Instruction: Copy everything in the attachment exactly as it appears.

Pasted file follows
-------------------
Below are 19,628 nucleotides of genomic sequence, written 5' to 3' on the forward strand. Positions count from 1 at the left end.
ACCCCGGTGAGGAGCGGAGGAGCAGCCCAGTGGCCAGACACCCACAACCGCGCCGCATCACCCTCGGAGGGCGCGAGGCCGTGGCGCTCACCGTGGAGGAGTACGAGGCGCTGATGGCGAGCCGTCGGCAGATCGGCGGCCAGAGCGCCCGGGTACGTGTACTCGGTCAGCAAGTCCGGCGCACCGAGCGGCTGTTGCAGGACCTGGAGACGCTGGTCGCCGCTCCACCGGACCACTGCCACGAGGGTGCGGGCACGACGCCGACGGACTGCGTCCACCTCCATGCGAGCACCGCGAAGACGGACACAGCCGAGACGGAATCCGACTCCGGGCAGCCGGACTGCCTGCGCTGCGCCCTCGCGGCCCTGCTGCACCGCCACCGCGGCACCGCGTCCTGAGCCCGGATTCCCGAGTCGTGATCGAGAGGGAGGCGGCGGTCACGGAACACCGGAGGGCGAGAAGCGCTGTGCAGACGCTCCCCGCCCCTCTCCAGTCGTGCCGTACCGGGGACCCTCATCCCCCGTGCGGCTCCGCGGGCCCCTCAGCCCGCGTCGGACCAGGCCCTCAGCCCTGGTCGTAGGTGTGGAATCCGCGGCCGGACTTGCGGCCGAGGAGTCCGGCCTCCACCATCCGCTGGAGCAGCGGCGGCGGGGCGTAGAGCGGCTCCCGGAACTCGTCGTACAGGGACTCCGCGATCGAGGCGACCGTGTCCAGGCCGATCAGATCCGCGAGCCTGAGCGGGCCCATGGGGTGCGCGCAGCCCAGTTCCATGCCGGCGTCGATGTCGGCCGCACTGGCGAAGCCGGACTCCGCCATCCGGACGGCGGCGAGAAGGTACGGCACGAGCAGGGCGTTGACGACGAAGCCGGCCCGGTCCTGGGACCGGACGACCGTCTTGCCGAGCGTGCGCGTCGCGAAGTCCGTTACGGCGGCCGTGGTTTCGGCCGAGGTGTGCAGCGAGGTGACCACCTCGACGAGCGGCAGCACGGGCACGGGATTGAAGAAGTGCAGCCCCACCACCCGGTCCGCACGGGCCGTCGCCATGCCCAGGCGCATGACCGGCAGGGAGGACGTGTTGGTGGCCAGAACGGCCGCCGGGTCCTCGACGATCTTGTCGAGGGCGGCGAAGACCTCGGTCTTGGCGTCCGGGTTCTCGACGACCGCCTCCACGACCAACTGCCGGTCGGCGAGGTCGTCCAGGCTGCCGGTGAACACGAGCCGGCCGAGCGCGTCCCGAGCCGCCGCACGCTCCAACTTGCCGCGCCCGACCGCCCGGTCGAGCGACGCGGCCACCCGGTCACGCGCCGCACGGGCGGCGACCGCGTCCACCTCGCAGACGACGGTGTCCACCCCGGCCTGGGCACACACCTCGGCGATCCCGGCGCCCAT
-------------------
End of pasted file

Below are 19,628 nucleotides of genomic sequence, written 5' to 3' on the forward strand. Positions count from 1 at the left end.
ACCCCGGTGAGGAGCGGAGGAGCAGCCCAGTGGCCAGACACCCACAACCGCGCCGCATCACCCTCGGAGGGCGCGAGGCCGTGGCGCTCACCGTGGAGGAGTACGAGGCGCTGATGGCGAGCCGTCGGCAGATCGGCGGCCAGAGCGCCCGGGTACGTGTACTCGGTCAGCAAGTCCGGCGCACCGAGCGGCTGTTGCAGGACCTGGAGACGCTGGTCGCCGCTCCACCGGACCACTGCCACGAGGGTGCGGGCACGACGCCGACGGACTGCGTCCACCTCCATGCGAGCACCGCGAAGACGGACACAGCCGAGACGGAATCCGACTCCGGGCAGCCGGACTGCCTGCGCTGCGCCCTCGCGGCCCTGCTGCACCGCCACCGCGGCACCGCGTCCTGAGCCCGGATTCCCGAGTCGTGATCGAGAGGGAGGCGGCGGTCACGGAACACCGGAGGGCGAGAAGCGCTGTGCAGACGCTCCCCGCCCCTCTCCAGTCGTGCCGTACCGGGGACCCTCATCCCCCGTGCGGCTCCGCGGGCCCCTCAGCCCGCGTCGGACCAGGCCCTCAGCCCTGGTCGTAGGTGTGGAATCCGCGGCCGGACTTGCGGCCGAGGAGTCCGGCCTCCACCATCCGCTGGAGCAGCGGCGGCGGGGCGTAGAGCGGCTCCCGGAACTCGTCGTACAGGGACTCCGCGATCGAGGCGACCGTGTCCAGGCCGATCAGATCCGCGAGCCTGAGCGGGCCCATGGGGTGCGCGCAGCCCAGTTCCATGCCGGCGTCGATGTCGGCCGCACTGGCGAAGCCGGACTCCGCCATCCGGACGGCGGCGAGAAGGTACGGCACGAGCAGGGCGTTGACGACGAAGCCGGCCCGGTCCTGGGACCGGACGACCGTCTTGCCGAGCGTGCGCGTCGCGAAGTCCGTTACGGCGGCCGTGGTTTCGGCCGAGGTGTGCAGCGAGGTGACCACCTCGACGAGCGGCAGCACGGGCACGGGATTGAAGAAGTGCAGCCCCACCACCCGGTCCGCACGGGCCGTCGCCATGCCCAGGCGCATGACCGGCAGGGAGGACGTGTTGGTGGCCAGAACGGCCGCCGGGTCCTCGACGATCTTGTCGAGGGCGGCGAAGACCTCGGTCTTGGCGTCCGGGTTCTCGACGACCGCCTCCACGACCAACTGCCGGTCGGCGAGGTCGTCCAGGCTGCCGGTGAACACGAGCCGGCCGAGCGCGTCCCGAGCCGCCGCACGCTCCAACTTGCCGCGCCCGACCGCCCGGTCGAGCGACGCGGCCACCCGGTCACGCGCCGCACGGGCGGCGACCGCGTCCACCTCGCAGACGACGGTGTCCACCCCGGCCTGGGCACACACCTCGGCGATCCCGGCGCCCAT